When are how can we compute approximate solutions to NP-hard problems?

**Fine 214 Wenesday Nov.6th 6:00pm**

In the 1970s it was discovered that many computational problems in a variety of disciplines are NP-complete: they do not have efficient algorithms if P != NP, as is widely believed. This was a profound discovery. However, in practice it often suffices to solve problems approximately: say, to obtain a solution of cost within 10% of optimum. Can efficient algorithms find approximately optimal solutions? Research in the past two decades has answered the approximability issue for a large subset of NP-complete problems. We know the precise approximation threshold that can be achieved by efficient algorithms, and also know that improving upon that threshold is no easier than exact optimization. The former is the domain of “approximation algorithms,” and the latter of the theory of “probabilistically checkable proofs.” This theory makes connections with a host of other disciplines and yields surprising results such as the PCP Theorem, which states that mathematical proofs can be checked by examining a constant number of bits in them (this constant is independent of the size of the proof).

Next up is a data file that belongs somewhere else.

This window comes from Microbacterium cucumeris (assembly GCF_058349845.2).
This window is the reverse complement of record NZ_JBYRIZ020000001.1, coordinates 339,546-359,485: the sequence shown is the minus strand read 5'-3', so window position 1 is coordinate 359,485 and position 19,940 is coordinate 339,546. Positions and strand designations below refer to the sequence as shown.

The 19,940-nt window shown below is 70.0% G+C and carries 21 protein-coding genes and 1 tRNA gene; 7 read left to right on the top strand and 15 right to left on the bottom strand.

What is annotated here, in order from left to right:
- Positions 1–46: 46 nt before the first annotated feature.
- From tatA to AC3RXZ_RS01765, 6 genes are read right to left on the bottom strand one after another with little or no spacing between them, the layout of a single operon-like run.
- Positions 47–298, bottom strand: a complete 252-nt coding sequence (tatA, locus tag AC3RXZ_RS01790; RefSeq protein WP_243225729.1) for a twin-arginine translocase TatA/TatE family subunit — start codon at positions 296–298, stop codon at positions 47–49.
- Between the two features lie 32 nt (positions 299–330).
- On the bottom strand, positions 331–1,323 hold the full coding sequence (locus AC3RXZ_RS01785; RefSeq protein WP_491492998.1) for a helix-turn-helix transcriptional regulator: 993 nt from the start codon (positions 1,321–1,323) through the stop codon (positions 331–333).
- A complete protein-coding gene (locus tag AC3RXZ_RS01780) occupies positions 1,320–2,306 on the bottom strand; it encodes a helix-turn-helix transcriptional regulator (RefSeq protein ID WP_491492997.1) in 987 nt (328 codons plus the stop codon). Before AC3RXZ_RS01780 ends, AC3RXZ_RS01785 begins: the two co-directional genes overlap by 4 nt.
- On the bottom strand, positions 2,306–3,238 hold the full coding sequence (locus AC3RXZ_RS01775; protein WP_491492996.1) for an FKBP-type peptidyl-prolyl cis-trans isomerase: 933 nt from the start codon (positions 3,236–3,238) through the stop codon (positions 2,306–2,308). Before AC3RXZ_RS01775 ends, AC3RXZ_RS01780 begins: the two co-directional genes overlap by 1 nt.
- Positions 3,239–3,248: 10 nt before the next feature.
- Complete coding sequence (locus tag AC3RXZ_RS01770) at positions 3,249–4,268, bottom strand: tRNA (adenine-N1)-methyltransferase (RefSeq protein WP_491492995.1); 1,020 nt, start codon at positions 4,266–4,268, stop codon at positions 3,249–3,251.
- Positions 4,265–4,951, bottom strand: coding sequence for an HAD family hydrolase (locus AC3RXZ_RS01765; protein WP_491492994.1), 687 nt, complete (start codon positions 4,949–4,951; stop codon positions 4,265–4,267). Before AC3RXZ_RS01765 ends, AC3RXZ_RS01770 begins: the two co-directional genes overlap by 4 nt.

(The talk will be geared to a general audience.)

Speaker bio: Sanjeev Arora is Charles C. Fitzmorris Professor of Computer Science at Princeton University. His research area spans several areas of theoretical Computer Science. He has received the ACM-EATCS Gödel Prize (in 2001 and 2010), Packard Fellowship (1997), the ACM Infosys Foundation Award in the Computing Sciences (2012), the Fulkerson Prize (2012), the Simons Investigator Award (2012). He served as the founding director for the Center for Computational Intractability at Princeton.